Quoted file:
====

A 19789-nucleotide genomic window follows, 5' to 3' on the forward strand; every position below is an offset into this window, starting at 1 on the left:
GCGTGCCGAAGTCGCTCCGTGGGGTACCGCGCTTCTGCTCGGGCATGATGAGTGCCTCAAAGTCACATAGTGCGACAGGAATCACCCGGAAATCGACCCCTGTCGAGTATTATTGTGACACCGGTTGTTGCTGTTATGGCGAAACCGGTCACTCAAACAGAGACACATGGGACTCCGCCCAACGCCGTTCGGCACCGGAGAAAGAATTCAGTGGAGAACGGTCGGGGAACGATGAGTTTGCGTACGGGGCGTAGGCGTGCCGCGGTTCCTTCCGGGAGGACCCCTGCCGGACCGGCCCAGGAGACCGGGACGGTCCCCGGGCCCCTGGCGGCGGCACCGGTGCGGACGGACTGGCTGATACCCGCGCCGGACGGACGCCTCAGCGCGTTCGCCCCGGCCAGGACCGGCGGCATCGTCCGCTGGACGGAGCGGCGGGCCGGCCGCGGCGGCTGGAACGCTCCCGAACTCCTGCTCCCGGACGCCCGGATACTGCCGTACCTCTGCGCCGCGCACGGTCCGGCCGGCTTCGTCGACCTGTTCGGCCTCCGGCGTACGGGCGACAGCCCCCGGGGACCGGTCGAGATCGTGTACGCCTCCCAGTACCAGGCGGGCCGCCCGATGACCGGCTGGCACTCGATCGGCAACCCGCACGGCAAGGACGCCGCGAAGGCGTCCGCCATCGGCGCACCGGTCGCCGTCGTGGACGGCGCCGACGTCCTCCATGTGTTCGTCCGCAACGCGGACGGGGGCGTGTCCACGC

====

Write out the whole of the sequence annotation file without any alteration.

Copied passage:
A 19789-nucleotide genomic window follows, 5' to 3' on the forward strand; every position below is an offset into this window, starting at 1 on the left:
GCGTGCCGAAGTCGCTCCGTGGGGTACCGCGCTTCTGCTCGGGCATGATGAGTGCCTCAAAGTCACATAGTGCGACAGGAATCACCCGGAAATCGACCCCTGTCGAGTATTATTGTGACACCGGTTGTTGCTGTTATGGCGAAACCGGTCACTCAAACAGAGACACATGGGACTCCGCCCAACGCCGTTCGGCACCGGAGAAAGAATTCAGTGGAGAACGGTCGGGGAACGATGAGTTTGCGTACGGGGCGTAGGCGTGCCGCGGTTCCTTCCGGGAGGACCCCTGCCGGACCGGCCCAGGAGACCGGGACGGTCCCCGGGCCCCTGGCGGCGGCACCGGTGCGGACGGACTGGCTGATACCCGCGCCGGACGGACGCCTCAGCGCGTTCGCCCCGGCCAGGACCGGCGGCATCGTCCGCTGGACGGAGCGGCGGGCCGGCCGCGGCGGCTGGAACGCTCCCGAACTCCTGCTCCCGGACGCCCGGATACTGCCGTACCTCTGCGCCGCGCACGGTCCGGCCGGCTTCGTCGACCTGTTCGGCCTCCGGCGTACGGGCGACAGCCCCCGGGGACCGGTCGAGATCGTGTACGCCTCCCAGTACCAGGCGGGCCGCCCGATGACCGGCTGGCACTCGATCGGCAACCCGCACGGCAAGGACGCCGCGAAGGCGTCCGCCATCGGCGCACCGGTCGCCGTCGTGGACGGCGCCGACGTCCTCCATGTGTTCGTCCGCAACGCGGACGGGGGCGTGTCCACGC